Honduras: Crisis, Transition and Reform
This should be a time of triumph and opportunity for Honduras. Two years after a coup d'etat toppled President Jose Manuel Zelaya, Honduras has successfully restored its dynamic and democratic political system. The freely elected government of President Porfirio Lobo has secured deserved international recognition. In May, former President Zelaya returned to Honduras, ending a lengthy exile in the Dominican Republic that had prolonged the country's political polarization. The following month, the Organization of American States (OAS) lifted its suspension on Honduras's participation, a moment of profound symbolic and practical significance and a diplomatic objective that the United States and other countries in the region had worked long and hard to achieve.
Today, the Honduran economy is expanding across a broad front. GDP growth is projected to be 3.7 percent this year and four percent next year.
Importantly, Honduras’s economy and public finances have stabilized and are on the right track. The political crisis, coupled with the global financial crisis, battered Honduras; in 2009, gross domestic product (GDP) declined by two percent, the budget deficit ballooned and foreign investors fled just as the US recession dampened demand for Honduran exports. In the maquila industry, clustered on the Caribbean coast near Puerto Cortés, orders plummeted by 40 percent, and factory owners idled 30,000 employees, nearly 20 percent of that sector’s workforce. Today, the Honduran economy is expanding across a broad front. GDP growth is projected to be 3.7 percent this year and four percent next year. Providing a further boost, international assistance is strong, giving critical support to a country where the average adult has six years of education and only 13 percent of the population uses the Internet.
Politically, the Lobo government has moved swiftly to achieve national reconciliation since assuming office in January 2010. In July, the Truth Commission, appointed by President Lobo to investigate the causes and consequences of the political crisis, released its report. Not surprisingly, its apportionment of responsibility provoked another round of recriminations throughout Honduras. In general, however, the response has been overwhelmingly positive. President Lobo joined the commission at the report’s release, and he quickly embraced its recommendations for structural reform. OAS Secretary General José Miguel Insulza also praised the commission and President Lobo’s efforts to use the report as a springboard for reconciliation.
Indeed, the Lobo government has courageously begun a national dialogue pushing for reform. Risking vilification by minority, but powerful, extremists on the Honduran right and left, President Lobo shepherded reforms through the Honduran congress that strengthened the institutional base of Honduran democracy and made the country more attractive to investment capital. As President Lobo recognizes, it is important for Honduras’s democratic system to shed its reputation as being under the heel of political and economic elites who are unresponsive to the needs of the poor. A recent survey revealed that only 22 percent of Hondurans trust their political parties.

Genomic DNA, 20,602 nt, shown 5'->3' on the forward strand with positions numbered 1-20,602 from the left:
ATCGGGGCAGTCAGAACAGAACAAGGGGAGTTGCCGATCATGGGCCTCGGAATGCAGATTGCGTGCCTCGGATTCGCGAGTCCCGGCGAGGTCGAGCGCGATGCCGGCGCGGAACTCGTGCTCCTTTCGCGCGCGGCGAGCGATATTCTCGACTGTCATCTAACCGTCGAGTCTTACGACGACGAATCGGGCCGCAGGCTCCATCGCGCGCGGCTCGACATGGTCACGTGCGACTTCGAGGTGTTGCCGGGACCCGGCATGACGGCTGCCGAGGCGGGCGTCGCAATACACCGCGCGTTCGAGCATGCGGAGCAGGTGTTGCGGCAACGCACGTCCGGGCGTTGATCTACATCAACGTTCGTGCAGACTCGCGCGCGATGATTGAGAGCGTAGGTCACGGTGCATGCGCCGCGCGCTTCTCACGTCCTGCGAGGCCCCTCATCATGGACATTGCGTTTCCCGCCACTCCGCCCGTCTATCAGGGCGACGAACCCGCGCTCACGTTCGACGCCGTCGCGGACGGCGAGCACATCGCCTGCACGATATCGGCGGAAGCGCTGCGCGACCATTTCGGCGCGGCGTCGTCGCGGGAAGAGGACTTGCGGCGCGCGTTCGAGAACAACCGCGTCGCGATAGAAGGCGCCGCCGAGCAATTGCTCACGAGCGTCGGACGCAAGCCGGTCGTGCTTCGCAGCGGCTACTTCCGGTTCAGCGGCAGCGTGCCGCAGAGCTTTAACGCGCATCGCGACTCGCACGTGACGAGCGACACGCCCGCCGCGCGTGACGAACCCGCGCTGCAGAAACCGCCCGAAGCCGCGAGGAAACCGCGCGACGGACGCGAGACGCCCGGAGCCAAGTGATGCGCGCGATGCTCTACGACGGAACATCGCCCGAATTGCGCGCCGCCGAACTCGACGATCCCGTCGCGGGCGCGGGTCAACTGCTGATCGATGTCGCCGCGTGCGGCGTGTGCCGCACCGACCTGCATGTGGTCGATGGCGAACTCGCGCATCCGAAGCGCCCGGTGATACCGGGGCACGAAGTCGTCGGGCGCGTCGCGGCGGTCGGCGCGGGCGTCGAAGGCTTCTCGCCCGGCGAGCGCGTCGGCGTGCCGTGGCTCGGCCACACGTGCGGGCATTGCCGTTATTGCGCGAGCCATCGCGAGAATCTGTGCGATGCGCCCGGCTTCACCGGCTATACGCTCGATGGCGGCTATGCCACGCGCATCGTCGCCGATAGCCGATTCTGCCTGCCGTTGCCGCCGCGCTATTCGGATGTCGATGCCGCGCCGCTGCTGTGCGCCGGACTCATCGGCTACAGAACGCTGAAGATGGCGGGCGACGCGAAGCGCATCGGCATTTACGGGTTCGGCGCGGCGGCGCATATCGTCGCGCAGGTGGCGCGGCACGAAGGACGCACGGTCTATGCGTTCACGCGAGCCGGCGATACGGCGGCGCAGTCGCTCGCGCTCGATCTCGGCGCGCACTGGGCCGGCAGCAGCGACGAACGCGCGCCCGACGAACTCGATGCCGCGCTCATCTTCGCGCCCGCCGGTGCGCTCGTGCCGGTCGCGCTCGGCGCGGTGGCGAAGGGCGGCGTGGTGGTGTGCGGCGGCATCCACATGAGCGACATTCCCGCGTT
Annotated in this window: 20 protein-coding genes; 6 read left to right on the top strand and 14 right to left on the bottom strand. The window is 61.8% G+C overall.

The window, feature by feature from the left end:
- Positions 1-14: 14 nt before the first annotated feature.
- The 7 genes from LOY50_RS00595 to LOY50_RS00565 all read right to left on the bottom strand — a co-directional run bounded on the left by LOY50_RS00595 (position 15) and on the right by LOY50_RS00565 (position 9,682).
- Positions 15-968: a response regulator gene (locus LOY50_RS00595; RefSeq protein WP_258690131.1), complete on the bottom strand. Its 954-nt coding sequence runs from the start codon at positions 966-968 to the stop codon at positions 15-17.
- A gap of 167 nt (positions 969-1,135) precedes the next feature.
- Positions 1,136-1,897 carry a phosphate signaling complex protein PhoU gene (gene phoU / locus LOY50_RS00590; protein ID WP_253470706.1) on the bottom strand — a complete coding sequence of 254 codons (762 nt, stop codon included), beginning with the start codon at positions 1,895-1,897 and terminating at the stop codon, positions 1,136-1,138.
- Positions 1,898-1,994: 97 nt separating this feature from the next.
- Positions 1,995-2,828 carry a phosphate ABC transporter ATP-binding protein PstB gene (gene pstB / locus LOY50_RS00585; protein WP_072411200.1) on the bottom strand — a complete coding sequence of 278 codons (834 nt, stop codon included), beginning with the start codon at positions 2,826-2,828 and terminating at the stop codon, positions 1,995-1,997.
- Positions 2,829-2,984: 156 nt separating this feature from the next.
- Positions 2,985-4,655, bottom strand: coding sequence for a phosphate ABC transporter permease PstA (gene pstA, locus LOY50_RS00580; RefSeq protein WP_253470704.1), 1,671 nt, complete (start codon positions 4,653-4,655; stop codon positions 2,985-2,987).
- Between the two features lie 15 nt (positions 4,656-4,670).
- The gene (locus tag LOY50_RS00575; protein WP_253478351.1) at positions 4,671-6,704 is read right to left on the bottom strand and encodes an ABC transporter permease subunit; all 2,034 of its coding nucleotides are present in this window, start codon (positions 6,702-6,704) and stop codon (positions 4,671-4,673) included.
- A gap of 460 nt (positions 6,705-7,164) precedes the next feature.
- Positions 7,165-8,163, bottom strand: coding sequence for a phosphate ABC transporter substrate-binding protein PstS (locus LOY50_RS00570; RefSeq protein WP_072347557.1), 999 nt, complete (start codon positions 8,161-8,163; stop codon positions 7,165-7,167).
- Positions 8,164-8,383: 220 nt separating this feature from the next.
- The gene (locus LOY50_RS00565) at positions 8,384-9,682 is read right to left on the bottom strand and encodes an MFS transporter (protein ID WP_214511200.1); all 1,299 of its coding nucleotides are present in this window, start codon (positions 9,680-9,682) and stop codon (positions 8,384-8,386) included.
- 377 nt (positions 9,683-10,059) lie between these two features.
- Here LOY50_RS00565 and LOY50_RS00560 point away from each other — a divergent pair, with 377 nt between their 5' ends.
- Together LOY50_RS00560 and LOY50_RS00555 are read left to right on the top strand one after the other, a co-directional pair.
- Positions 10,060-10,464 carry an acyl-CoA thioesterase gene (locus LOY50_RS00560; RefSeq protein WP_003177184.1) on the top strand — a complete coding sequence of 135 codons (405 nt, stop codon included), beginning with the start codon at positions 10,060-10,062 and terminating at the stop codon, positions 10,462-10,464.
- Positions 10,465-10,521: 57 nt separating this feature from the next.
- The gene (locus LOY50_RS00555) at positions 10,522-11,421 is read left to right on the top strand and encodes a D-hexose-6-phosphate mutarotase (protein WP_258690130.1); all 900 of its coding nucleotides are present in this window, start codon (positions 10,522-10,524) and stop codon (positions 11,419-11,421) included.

The Obama administration deserves a great deal of credit for Honduras’s strong turnaround. As the Truth Commission rightly concluded, Zelaya posed a grave challenge to Honduran democracy. His brinksmanship and disregard for the separation of powers strained the country’s fragile institutions. Zelaya’s removal, however, brazenly violated the rule of law and was firmly rejected by the international community. Following the events of June 28, 2009, the United States adopted a principled stand in favor of democratic governance, condemning the action and refusing to accept the de facto regime as the legitimate government of Honduras. At the same time, the US approach was prudent and supported a peaceful and democratic solution to the crisis. Rather than recalling me from Tegucigalpa, as other governments recalled their ambassadors, President Obama and Secretary Clinton instructed me to remain in Honduras to support a constructive solution to the political crisis that advanced US interests in defending and promoting democracy.
On the ground, in Washington and across the region, the United States played a pivotal role in promoting dialogue, supporting the mediation efforts of former Costa Rican President Oscar Arias, and later facilitating direct negotiations between Hondurans under the Guaymuras process. That diplomatic effort paid off when Zelaya and the de facto regime signed the historic Tegucigalpa-San Jose Accord. The resolution was imperfect; Zelaya never completed his term, and critics of policy argued that the de facto regime was not sufficiently chastised. Nevertheless, those negotiations, followed by the democratic elections in November 2009 and President Lobo’s inauguration in January 2010, restored democratic governance to Honduras and were consistent with the Honduran people’s support for a democratic solution that prevented civil conflict. Hondurans overwhelmingly supported the role in peacefully resolving the crisis. Last year, 77 percent of Hondurans expressed a favorable opinion of President Obama, the highest in Central America after Costa Rica and Panama.